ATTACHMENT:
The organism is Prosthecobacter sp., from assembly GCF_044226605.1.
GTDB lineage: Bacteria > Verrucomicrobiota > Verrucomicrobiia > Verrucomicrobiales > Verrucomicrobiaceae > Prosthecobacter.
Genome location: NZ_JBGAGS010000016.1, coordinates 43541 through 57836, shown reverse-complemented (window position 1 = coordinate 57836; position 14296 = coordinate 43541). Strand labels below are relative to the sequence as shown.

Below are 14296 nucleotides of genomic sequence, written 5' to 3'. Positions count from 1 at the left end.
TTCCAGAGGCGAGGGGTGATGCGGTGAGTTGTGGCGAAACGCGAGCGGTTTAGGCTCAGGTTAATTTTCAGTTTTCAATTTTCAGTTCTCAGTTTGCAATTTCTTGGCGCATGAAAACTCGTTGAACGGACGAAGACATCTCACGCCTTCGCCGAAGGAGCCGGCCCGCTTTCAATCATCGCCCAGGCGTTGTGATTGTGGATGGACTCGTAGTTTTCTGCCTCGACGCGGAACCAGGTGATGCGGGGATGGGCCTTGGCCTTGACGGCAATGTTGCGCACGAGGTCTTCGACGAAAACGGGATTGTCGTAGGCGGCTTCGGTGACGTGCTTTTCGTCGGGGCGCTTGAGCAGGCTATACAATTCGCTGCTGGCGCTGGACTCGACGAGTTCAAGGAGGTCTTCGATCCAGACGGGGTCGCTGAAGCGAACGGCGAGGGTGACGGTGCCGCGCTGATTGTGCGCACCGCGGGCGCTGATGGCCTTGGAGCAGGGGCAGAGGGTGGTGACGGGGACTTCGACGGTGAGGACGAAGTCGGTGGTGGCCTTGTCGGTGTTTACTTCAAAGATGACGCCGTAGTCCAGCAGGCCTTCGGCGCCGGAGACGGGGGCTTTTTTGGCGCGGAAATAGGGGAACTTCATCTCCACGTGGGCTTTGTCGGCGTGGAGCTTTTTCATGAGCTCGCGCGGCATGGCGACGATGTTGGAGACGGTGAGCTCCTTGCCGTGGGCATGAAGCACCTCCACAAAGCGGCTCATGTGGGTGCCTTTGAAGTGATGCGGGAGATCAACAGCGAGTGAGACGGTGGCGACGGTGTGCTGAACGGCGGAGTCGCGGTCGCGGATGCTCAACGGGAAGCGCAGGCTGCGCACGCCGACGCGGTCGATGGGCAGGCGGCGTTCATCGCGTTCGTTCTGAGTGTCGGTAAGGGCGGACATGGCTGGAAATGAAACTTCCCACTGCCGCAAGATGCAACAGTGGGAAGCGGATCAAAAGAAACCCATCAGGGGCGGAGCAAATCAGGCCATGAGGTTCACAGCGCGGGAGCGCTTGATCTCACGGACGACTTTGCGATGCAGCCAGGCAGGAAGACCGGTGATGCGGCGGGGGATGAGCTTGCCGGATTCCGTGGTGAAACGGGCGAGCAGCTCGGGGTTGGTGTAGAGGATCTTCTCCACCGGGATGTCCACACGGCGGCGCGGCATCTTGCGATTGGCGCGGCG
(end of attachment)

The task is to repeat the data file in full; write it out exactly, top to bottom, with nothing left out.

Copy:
The organism is Prosthecobacter sp., from assembly GCF_044226605.1.
GTDB lineage: Bacteria > Verrucomicrobiota > Verrucomicrobiia > Verrucomicrobiales > Verrucomicrobiaceae > Prosthecobacter.
Genome location: NZ_JBGAGS010000016.1, coordinates 43541 through 57836, shown reverse-complemented (window position 1 = coordinate 57836; position 14296 = coordinate 43541). Strand labels below are relative to the sequence as shown.

Below are 14296 nucleotides of genomic sequence, written 5' to 3'. Positions count from 1 at the left end.
TTCCAGAGGCGAGGGGTGATGCGGTGAGTTGTGGCGAAACGCGAGCGGTTTAGGCTCAGGTTAATTTTCAGTTTTCAATTTTCAGTTCTCAGTTTGCAATTTCTTGGCGCATGAAAACTCGTTGAACGGACGAAGACATCTCACGCCTTCGCCGAAGGAGCCGGCCCGCTTTCAATCATCGCCCAGGCGTTGTGATTGTGGATGGACTCGTAGTTTTCTGCCTCGACGCGGAACCAGGTGATGCGGGGATGGGCCTTGGCCTTGACGGCAATGTTGCGCACGAGGTCTTCGACGAAAACGGGATTGTCGTAGGCGGCTTCGGTGACGTGCTTTTCGTCGGGGCGCTTGAGCAGGCTATACAATTCGCTGCTGGCGCTGGACTCGACGAGTTCAAGGAGGTCTTCGATCCAGACGGGGTCGCTGAAGCGAACGGCGAGGGTGACGGTGCCGCGCTGATTGTGCGCACCGCGGGCGCTGATGGCCTTGGAGCAGGGGCAGAGGGTGGTGACGGGGACTTCGACGGTGAGGACGAAGTCGGTGGTGGCCTTGTCGGTGTTTACTTCAAAGATGACGCCGTAGTCCAGCAGGCCTTCGGCGCCGGAGACGGGGGCTTTTTTGGCGCGGAAATAGGGGAACTTCATCTCCACGTGGGCTTTGTCGGCGTGGAGCTTTTTCATGAGCTCGCGCGGCATGGCGACGATGTTGGAGACGGTGAGCTCCTTGCCGTGGGCATGAAGCACCTCCACAAAGCGGCTCATGTGGGTGCCTTTGAAGTGATGCGGGAGATCAACAGCGAGTGAGACGGTGGCGACGGTGTGCTGAACGGCGGAGTCGCGGTCGCGGATGCTCAACGGGAAGCGCAGGCTGCGCACGCCGACGCGGTCGATGGGCAGGCGGCGTTCATCGCGTTCGTTCTGAGTGTCGGTAAGGGCGGACATGGCTGGAAATGAAACTTCCCACTGCCGCAAGATGCAACAGTGGGAAGCGGATCAAAAGAAACCCATCAGGGGCGGAGCAAATCAGGCCATGAGGTTCACAGCGCGGGAGCGCTTGATCTCACGGACGACTTTGCGATGCAGCCAGGCAGGAAGACCGGTGATGCGGCGGGGGATGAGCTTGCCGGATTCCGTGGTGAAACGGGCGAGCAGCTCGGGGTTGGTGTAGAGGATCTTCTCCACCGGGATGTCCACACGGCGGCGCGGCATCTTGCGATTGGCGCGGCG